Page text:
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Politics in Marriaqua – ‘An intimate look’


Fri Feb 06, 2015

Editor: The intent here is not to take away from the soon to be, blissful retirement of our constituency representative, Honourable Girlyn Miguel. She is a good woman, whose service Marriaqua is obliged to praise.{{more}}

Over the almost 17 years at the helm, she has proved to be Marriaqua’s woman of reason. There are those who hold the idea that she is too silent on important issues. The constituency wants her to know that communication is one of the substantial principles of active public life. Her confessed habit to remain silent on the matters in which her voice should be counted is taking away from the vote of confidence, as might have sustained Marriaqua in these interesting political times.

Girlyn Miguel needs to speak to the constituency to defend her record. For an individual who assumes extreme caution, there is no reason for her to be taken by any special anxiety of being afraid to speak out.

Her silence on the desire to invite succession in Marriaqua is loud. It seems, inadvertently, to betray the honest, intensity of her decision to pass the “political baton” to a generation with fresher legs.

In the opinion of her constituency, her efforts on the important subject of continuance of the ULP legacy have been unfortunate, if not embarrassing. Her voice seems to have long been lost to the constituency. Her people demand the respect of being informed.

Those who would say that she has done little during her long tenure, do so with happy expectations that the attack can appear to be correct, because she is not known to blow her trumpet. Silence is not always golden.

If politicians in Marriaqua were to be hanged for lack of performance, then Ken Browne’s tenure would send him to the gallows; Marriaqua must especially regret the failure of his performance.

Ken Browne’s reappearance at the head of Kirk DaSilva’s campaign cannot be good political creed; it only serves to complicate and cause violent rivalry. At best, it is a grisly attempt at political humour. Anyone familiar with the campaign in Marriaqua would realize that Kirk DaSilva has already “miscarried.” There is an ever growing apathy towards what private causes may render those concerns necessary.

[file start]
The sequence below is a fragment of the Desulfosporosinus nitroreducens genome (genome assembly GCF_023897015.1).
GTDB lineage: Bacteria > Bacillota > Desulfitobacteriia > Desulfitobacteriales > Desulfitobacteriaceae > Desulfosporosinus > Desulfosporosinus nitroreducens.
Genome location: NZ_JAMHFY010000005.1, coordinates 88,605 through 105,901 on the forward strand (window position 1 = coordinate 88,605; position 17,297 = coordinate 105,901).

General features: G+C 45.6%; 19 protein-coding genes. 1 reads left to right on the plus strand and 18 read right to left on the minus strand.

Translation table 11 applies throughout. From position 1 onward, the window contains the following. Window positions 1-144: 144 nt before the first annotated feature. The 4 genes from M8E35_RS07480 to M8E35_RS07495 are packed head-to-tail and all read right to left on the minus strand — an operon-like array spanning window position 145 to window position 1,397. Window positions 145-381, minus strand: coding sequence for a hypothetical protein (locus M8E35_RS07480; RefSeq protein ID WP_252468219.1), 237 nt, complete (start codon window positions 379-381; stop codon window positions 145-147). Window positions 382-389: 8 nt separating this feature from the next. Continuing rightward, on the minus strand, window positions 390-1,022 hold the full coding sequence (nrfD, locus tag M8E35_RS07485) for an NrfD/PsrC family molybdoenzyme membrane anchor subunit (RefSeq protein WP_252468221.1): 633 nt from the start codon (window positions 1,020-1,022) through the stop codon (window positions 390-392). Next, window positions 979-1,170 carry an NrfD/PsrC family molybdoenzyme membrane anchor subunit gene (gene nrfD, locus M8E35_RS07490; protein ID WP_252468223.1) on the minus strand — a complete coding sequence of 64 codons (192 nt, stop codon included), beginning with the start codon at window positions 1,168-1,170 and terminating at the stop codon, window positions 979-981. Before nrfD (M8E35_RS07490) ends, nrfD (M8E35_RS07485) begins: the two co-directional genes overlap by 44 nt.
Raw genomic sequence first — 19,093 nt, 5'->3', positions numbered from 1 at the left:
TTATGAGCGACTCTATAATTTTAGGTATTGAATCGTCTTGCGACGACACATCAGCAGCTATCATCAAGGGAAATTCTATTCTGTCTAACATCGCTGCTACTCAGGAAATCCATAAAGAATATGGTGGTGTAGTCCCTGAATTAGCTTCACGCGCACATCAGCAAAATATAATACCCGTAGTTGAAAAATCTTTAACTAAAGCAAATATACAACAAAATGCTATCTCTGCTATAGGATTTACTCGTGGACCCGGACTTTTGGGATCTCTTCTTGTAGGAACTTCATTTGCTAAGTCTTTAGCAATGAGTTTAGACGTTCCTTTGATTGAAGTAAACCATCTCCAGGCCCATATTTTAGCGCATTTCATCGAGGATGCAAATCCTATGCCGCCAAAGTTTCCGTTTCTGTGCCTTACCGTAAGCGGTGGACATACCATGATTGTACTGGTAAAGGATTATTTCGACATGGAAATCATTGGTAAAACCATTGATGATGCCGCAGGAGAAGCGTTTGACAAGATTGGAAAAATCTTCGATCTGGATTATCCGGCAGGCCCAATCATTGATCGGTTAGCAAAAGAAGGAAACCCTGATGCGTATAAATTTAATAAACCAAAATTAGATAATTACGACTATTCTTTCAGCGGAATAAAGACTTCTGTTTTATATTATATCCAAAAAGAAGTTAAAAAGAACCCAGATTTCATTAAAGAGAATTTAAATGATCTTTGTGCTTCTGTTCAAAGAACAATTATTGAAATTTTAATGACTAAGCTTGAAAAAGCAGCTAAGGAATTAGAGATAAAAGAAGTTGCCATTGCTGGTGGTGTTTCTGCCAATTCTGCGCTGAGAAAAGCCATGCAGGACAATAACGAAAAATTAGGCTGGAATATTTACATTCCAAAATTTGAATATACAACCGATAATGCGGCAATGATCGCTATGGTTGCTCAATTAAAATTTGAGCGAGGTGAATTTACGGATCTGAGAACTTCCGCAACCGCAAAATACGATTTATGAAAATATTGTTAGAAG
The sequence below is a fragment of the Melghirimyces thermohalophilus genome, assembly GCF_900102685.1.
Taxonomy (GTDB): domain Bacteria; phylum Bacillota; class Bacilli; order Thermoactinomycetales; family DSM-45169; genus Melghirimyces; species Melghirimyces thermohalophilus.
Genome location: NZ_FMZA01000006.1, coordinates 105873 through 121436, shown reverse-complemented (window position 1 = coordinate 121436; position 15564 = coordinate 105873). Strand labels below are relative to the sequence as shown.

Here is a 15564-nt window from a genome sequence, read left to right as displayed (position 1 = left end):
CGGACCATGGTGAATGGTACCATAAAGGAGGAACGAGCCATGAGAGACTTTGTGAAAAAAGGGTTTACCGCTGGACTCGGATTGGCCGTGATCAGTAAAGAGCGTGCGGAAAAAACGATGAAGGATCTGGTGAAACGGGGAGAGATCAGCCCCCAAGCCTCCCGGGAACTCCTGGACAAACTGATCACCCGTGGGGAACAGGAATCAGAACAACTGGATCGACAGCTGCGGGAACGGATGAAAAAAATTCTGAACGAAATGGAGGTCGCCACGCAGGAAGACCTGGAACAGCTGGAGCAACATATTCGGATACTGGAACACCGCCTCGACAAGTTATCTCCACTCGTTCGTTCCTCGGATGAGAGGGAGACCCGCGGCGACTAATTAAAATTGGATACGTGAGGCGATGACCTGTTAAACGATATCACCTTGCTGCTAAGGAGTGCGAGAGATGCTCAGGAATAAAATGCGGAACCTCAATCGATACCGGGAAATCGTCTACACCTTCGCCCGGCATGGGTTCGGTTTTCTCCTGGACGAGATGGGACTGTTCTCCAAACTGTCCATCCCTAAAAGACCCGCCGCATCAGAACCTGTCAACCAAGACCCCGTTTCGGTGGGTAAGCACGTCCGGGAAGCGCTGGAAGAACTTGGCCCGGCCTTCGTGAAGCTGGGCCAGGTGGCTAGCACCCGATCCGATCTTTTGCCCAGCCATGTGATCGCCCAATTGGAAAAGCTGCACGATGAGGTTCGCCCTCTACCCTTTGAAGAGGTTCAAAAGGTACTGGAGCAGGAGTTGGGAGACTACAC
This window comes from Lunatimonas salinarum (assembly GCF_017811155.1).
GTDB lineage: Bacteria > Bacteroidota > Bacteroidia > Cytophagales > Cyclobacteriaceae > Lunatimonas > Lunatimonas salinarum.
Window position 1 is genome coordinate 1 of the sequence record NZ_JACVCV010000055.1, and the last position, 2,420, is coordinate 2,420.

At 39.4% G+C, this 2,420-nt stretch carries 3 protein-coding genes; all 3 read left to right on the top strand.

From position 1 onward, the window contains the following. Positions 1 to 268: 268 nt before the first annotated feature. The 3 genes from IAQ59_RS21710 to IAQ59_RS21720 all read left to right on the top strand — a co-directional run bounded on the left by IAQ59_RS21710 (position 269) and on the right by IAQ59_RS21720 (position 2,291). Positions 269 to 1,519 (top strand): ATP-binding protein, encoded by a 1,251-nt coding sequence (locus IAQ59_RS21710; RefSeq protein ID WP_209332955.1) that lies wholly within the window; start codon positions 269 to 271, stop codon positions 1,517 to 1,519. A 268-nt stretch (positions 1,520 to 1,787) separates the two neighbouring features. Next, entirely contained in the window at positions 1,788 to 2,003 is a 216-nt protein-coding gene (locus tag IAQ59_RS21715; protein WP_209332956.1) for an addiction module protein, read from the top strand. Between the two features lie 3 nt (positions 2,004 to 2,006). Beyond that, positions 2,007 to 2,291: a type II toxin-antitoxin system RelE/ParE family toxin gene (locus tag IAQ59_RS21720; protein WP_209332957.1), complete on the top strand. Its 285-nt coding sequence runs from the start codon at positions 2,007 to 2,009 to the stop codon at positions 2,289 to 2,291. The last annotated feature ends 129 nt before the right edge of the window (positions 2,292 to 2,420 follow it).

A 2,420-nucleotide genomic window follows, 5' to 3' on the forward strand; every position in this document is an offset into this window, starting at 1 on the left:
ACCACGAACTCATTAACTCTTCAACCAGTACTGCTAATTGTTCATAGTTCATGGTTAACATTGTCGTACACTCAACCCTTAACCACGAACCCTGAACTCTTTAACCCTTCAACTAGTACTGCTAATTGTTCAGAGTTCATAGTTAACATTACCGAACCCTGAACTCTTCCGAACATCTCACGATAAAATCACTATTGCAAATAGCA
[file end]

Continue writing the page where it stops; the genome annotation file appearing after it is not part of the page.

In Richland Park, there are “no angels in the storm” between him and that important battle-ground sector. The private causes of discontent between him and the people of Richland Park are yet to be discovered. ENOUGH SAID.

Whatever the issue — it has gone beyond simmering; it is sizzling. Political representation insists that those with the passion remain always above doubt. Done otherwise, it can become a Jack Spaniard’s nest.

Godson Cain is above censure. He brings affection, but falls short in the area of gaining political acceptance. Bluntly put, Godson is not supremely fit for current political life. Like “Sister G,” he is not anymore the young and vigorous giant.

Countless numbers in Marriaqua political circles have agreed that St Clair “Jimmy” Prince is the most important attending ULP nominee. It is monstrously assumed that his political popularity, at the entry stage, is rivalling Girlyn Miguel’s.

It speaks to something significant in his humble political life. He is largely known for his community interaction in sports and culture over the years.

He is securely surrounded with local ties of blood and friendship. “Marriaqua holds these truths to be self-evident.”

Jimmy Prince has exerted a powerful influence in decision making in the politics of the Valley, the result of which is now coming to the fore in his favour.

A sense of the magnitude of his acceptance is enough for him to win the nomination. It expresses reality.

Our declaration is that he continues to express his best when he is elected at the next general elections.